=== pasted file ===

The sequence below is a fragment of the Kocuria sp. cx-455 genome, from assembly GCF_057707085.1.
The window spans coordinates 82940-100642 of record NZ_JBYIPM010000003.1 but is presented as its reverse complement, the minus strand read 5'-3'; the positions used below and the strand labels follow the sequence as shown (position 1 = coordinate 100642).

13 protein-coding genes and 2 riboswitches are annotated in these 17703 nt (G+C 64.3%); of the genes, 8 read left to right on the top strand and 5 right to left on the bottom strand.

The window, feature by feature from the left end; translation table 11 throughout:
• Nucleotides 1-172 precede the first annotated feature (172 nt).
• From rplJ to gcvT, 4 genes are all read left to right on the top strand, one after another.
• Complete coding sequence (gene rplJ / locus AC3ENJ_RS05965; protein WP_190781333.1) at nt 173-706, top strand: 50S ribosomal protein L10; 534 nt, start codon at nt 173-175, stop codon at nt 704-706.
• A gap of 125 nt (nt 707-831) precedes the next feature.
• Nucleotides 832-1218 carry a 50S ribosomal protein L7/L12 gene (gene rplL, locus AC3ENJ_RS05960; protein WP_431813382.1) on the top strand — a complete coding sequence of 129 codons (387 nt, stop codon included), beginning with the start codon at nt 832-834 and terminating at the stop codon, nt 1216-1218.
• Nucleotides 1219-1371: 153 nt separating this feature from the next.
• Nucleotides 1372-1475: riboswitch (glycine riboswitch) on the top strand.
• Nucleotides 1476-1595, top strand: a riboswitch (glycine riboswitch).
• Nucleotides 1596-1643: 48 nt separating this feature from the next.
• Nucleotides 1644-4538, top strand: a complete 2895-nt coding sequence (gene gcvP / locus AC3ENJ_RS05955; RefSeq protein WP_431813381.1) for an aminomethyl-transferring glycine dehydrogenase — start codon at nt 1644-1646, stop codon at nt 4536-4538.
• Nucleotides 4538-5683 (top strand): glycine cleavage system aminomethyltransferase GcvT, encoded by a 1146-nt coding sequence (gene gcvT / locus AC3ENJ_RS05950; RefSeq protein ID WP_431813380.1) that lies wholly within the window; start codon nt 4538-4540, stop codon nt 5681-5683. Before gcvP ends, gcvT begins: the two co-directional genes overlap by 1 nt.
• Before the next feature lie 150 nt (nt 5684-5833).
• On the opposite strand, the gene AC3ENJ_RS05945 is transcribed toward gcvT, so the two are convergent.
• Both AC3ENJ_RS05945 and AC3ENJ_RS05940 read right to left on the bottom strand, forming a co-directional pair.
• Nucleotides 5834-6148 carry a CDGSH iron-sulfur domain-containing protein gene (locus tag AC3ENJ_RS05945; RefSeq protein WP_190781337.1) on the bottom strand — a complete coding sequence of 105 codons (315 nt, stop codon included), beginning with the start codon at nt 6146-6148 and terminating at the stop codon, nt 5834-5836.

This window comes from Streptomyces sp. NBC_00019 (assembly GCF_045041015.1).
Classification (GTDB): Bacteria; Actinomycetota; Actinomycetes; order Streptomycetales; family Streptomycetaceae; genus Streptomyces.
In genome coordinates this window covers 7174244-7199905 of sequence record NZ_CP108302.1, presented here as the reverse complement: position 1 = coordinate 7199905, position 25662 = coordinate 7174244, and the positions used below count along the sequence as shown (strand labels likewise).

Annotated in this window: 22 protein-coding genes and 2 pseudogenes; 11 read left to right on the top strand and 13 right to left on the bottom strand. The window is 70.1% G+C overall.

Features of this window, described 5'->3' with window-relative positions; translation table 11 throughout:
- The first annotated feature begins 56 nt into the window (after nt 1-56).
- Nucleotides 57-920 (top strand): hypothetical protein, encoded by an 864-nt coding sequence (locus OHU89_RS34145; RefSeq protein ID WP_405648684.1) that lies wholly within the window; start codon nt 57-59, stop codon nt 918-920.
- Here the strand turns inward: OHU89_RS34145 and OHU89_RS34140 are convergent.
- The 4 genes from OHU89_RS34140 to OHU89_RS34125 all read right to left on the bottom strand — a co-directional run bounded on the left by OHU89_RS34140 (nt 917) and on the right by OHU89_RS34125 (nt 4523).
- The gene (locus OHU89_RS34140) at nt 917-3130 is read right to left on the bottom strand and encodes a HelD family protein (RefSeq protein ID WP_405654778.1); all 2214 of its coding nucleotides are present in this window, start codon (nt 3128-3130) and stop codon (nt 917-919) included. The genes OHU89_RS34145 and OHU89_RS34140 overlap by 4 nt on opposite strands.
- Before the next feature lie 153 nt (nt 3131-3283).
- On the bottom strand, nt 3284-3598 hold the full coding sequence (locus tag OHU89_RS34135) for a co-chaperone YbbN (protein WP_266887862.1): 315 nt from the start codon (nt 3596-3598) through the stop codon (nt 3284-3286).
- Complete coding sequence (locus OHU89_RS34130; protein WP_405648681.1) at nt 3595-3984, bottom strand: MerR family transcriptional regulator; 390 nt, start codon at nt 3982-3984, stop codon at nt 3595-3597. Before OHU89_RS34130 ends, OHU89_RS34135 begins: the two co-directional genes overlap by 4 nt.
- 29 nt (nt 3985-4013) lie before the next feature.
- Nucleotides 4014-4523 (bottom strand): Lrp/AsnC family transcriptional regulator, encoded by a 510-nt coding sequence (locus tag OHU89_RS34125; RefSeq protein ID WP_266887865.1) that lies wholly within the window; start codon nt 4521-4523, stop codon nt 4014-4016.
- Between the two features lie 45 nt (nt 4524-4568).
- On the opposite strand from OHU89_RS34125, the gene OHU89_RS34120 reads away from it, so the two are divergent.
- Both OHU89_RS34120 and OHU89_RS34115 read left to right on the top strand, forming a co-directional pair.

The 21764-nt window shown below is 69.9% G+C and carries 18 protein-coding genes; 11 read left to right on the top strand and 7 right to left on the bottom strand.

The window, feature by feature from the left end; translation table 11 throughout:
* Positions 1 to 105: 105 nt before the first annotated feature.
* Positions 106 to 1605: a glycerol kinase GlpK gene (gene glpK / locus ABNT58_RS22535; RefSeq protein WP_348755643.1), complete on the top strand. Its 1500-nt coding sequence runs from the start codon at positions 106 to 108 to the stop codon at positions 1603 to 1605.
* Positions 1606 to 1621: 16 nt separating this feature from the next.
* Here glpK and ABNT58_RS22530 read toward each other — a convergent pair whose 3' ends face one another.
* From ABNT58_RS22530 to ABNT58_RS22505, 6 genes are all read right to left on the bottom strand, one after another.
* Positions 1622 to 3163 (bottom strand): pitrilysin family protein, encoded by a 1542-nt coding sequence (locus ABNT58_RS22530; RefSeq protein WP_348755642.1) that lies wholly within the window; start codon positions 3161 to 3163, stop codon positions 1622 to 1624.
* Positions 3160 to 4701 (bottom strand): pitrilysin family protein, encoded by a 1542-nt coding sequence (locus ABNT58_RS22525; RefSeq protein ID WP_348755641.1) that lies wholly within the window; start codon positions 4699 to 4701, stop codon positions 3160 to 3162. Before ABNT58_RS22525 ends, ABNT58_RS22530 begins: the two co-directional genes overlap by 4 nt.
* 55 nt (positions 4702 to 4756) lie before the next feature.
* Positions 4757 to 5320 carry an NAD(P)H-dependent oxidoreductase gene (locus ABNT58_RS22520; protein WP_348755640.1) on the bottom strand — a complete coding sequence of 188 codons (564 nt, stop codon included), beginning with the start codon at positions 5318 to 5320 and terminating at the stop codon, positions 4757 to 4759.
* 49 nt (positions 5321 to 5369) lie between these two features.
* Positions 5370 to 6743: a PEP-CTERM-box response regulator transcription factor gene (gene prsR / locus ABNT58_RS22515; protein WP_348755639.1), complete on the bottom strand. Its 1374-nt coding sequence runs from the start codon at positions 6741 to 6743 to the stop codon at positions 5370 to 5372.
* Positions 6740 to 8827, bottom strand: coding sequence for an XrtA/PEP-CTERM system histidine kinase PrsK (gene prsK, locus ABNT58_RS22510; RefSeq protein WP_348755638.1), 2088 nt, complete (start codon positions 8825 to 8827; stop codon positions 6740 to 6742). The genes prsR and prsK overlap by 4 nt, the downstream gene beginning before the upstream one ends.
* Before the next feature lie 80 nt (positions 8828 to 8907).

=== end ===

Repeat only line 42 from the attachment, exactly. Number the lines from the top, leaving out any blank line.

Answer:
* Positions 1606 to 1621: 16 nt separating this feature from the next.